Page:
WASHINGTON (9/13/13)--Initial U.S. claims for unemployment benefits plunged steeply last week to the lowest level since April 2006--mostly because work on computer systems resulted in under-reporting in two states, a government official said (The Wall Street Journal, Bloomberg.com and Moody's Economy.com Sept. 12).
Claims declined 31,000--to 292,000 for the week ended Sept. 7, the Labor Department said Thursday.
When the two states transitioned to new computer systems they failed to report all of their claims because the applications either did not get processed or were not received, said a Labor Department analyst, who declined to name the states, citing department policy. One state was large and the other was small, the analyst said.
The week's decline was not a true sign of a healing labor market, and revised estimates in the next few weeks should correct the data, he added. Also, a shorter work week due to the Labor Day holiday may have been a factor in the lower claims figure, the analyst said.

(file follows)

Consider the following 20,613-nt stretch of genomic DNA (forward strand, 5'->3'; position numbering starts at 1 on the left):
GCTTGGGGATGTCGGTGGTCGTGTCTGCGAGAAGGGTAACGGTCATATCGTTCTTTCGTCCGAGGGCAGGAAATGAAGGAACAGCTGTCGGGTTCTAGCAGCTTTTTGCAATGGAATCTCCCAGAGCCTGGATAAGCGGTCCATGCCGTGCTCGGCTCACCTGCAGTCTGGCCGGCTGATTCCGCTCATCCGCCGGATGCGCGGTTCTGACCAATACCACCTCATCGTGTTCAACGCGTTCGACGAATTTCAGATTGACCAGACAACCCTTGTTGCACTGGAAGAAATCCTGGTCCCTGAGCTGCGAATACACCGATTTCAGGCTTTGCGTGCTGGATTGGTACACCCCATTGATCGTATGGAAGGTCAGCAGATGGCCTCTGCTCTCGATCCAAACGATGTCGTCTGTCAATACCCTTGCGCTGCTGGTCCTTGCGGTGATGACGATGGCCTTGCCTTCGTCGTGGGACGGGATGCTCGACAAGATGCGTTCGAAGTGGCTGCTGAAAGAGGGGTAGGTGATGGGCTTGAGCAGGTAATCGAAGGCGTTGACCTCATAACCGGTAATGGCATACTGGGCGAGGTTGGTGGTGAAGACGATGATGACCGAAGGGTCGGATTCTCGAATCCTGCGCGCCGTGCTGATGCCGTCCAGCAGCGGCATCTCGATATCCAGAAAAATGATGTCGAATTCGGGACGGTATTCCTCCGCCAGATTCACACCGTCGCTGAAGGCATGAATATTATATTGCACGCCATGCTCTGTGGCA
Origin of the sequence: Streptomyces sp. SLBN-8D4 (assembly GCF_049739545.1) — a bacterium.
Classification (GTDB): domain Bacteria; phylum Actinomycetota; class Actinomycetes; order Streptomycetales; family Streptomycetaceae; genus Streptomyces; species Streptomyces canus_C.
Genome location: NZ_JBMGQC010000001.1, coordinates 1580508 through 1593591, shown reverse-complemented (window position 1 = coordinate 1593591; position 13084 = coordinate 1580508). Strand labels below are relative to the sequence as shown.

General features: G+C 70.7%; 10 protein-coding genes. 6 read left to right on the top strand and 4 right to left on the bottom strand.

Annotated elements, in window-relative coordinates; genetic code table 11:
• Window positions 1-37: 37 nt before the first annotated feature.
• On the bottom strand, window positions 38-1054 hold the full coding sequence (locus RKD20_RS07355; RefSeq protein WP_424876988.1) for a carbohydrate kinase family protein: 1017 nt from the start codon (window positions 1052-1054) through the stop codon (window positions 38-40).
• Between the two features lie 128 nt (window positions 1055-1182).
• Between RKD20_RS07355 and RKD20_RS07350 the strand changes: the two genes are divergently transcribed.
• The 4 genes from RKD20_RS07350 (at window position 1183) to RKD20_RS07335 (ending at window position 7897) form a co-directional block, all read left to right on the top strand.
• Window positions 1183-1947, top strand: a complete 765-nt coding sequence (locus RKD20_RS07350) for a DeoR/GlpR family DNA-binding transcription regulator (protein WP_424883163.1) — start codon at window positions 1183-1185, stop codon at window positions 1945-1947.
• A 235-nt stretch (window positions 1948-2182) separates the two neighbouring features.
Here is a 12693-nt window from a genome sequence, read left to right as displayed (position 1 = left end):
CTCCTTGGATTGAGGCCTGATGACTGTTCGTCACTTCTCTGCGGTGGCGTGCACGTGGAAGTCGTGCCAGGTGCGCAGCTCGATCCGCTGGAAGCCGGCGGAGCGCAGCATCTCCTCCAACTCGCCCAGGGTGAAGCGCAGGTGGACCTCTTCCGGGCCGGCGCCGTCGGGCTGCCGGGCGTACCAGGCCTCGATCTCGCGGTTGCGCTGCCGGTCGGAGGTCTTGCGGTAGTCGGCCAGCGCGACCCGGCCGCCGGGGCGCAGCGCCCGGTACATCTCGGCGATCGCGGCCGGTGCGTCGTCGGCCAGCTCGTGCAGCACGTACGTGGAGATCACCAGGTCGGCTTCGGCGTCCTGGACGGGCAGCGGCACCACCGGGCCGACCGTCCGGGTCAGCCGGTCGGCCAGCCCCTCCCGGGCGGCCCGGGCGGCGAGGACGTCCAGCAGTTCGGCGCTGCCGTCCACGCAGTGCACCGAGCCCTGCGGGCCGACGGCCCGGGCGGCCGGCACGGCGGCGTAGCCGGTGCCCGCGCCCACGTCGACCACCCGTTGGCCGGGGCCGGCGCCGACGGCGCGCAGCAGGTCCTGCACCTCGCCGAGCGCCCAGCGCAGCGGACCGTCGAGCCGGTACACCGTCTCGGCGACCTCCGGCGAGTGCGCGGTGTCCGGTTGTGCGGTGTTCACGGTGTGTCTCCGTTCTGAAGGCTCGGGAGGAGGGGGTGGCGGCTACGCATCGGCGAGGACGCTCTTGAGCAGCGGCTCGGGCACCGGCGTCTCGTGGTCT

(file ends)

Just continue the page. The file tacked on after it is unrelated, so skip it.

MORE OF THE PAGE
Meanwhile, continuing claims for unemployment benefits dropped 73,000--to 2.87 million--for the week ended Aug. 31.
NEW YORK (9/13/13)--Consumer confidence in the U.S. stabilized last week--even though Americans' views on the economy dimmed--after declining for four consecutive weeks, according to the Bloomberg Consumer Comfort Index (Bloomberg.com and Moody's Economy.com Sept. 12).
The index climbed to -32.1 for the week ended Sept. 8, from -32.3 the previous week.
Although households' assessment of the economy was the lowest since mid-May, another component of the index, which is a gauge of whether this is a good time to make purchases, improved for the first time in the past five weeks, Bloomberg said.
However, the improved view of the buying climate was mostly mitigated by negative views about personal finances, Moody's said.
Americans remain wary of the job creation pace and wage gains, said Joseph Brusuelas, a senior economist at Bloomberg LP in New York. Therefore, they are looking for a long-awaited pickup in growth during the second half of the year.
In the meantime, consumers have taken on a "wait-and-see attitude," he concluded.